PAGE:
Clever Hmm — yet you wrote to me, exposing your inadequacy so nakedly your worst enemy might rejoice in your humiliation.
Now that’s off my chest, let’s find a middle way beween halo and horns.
You do need to examine the person you really are, behind the face in the mirror which pleases you far too much. Your vanity will count for nothing when your skin is wrinkled.
HOW TO CONTACT BEL
Bel answers readers’ questions on emotional and relationship problems each week.
Write to Bel Mooney, Daily Mail, 2 Derry Street, London W8 5TT, or e-mail [email protected]
A pseudonym will be used if you wish.
Bel reads all letters but regrets she cannot enter into personal correspondence.
But with luck, if you can realise how much you need to change, somebody might still love you then — for yourself.
I want you to see how insufferably patronising you sound, assuming that this girl puts up with a controlling relationship because it’s all she can get.
How do you know she doesn’t make him happy How do you know he bullies her How do you know he’s not sick of gorgeousness You don’t.
Your letter put me in mind of the trivial views of many people when it became clear that Prince Charles loved Camilla Parker Bowles and not Diana.
Leaving any question of morality aside, they wondered how could a man prefer the warm, witty, slightly-older woman who did NOT look like a model, to his younger, neurotic, self-regarding, gorgeous wife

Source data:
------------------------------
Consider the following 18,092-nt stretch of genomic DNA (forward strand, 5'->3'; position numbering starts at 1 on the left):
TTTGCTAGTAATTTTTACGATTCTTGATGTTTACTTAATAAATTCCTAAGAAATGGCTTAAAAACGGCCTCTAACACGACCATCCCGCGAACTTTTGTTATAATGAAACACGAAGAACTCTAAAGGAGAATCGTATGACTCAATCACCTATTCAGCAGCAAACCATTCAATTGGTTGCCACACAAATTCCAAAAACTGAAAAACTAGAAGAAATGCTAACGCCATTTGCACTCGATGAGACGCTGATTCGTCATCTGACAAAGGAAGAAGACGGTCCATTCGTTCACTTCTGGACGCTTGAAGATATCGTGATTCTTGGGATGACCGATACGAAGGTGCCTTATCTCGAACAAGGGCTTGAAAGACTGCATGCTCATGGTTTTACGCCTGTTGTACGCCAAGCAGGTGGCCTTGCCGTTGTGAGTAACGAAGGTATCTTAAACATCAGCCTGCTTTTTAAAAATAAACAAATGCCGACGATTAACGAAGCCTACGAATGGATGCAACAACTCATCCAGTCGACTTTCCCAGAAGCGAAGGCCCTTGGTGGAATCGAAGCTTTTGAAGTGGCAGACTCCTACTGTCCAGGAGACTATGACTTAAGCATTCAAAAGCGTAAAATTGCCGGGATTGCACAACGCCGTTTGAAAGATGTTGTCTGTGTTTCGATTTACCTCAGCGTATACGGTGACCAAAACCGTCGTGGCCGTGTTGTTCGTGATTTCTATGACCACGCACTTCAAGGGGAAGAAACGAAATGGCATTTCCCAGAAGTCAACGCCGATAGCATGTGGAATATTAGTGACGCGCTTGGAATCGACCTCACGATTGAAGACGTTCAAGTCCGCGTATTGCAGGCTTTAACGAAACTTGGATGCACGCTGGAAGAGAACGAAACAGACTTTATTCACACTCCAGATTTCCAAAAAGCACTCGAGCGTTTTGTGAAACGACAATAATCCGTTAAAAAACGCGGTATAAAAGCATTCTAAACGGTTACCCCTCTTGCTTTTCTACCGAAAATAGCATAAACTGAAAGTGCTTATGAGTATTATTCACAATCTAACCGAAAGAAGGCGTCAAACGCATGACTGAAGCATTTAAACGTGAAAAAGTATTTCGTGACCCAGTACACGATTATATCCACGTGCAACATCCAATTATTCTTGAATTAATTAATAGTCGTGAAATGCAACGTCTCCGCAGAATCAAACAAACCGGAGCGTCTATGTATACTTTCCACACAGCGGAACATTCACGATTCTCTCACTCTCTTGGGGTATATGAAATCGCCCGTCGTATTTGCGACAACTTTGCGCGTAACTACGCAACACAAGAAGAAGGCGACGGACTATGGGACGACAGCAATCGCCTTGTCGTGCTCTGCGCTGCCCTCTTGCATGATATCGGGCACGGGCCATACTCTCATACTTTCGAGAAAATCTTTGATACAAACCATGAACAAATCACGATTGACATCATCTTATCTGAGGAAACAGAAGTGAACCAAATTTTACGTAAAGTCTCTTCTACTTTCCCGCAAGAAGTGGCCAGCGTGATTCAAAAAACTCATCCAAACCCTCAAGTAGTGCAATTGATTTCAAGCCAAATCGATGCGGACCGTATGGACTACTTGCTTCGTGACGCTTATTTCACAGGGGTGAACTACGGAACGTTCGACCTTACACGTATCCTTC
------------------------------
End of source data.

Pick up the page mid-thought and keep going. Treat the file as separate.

That very question, raised now by you, speaks volumes about the way we over-value image.
If I were you, I’d think very hard about your priorities and your knowledge of human nature and vow to shift them into a different place — where you recognise the importance of inner beauty.
As for me, I celebrate ‘Plain-Janes’ wherever they are. The smart, kind, funny, loving women who don’t need to trowel on the slap — but slap their thighs and laugh at the silly dolls who get dumped.
Getting on but not giving up
As regular readers know, people of all ages write to this column — and the youngest reader’s letter I have ever printed came from a nine-year-old.
Still, it’s true to say that many letters come from older people, and the saddest ones are very lonely.
That’s why I’m glad a reader called Stella has written to let me know about the work of a quietly-brilliant organisation called Contact The Elderly.
It runs local groups which offer teatime get-togethers — a lifeline for elderly people on their own. Which might well be you or I, one day.
Look at the website (www.contact-the-elderly.org) if you want to have some fun by volunteering (and they really do look as if they love it), to send money, or to find a group near you to join in and make new friends.
For those without a computer who want to know if there’s a group near you, call (free-phone) 0800 716 543.
But here’s the good news. Old age doesn’t have to mean doing less. I had a note from an amazing 85-year-old called Jacqueline, who tells me:
‘Life is pretty full since retiring. I have worked in the Magistrates Court, in horse racing, become a police volunteer on the enquiry desk at my local police station, and done “Extra” work on TV, working on many dramas and commercials and soaps.
‘In two weeks I shall be a model in a charity fashion show (wearing clothes for the older lady) — my third such show in a year.
So I think I’m not doing too badly. I’m doing things I’d love to have done when I was younger, but didn’t get the chance.
‘The downside is I have polymyalgia so have to take steroids which have caused me to put on weight. Ugh! But it can’t be helped and I feel OK.’
I find those words so inspiring. Jacqueline has discovered that getting older doesn’t mean congealing. Endlessly interested in the world around her, she goes on accepting new challenges.
Young or old, we should realise that growth never stops — not as long as you draw breath.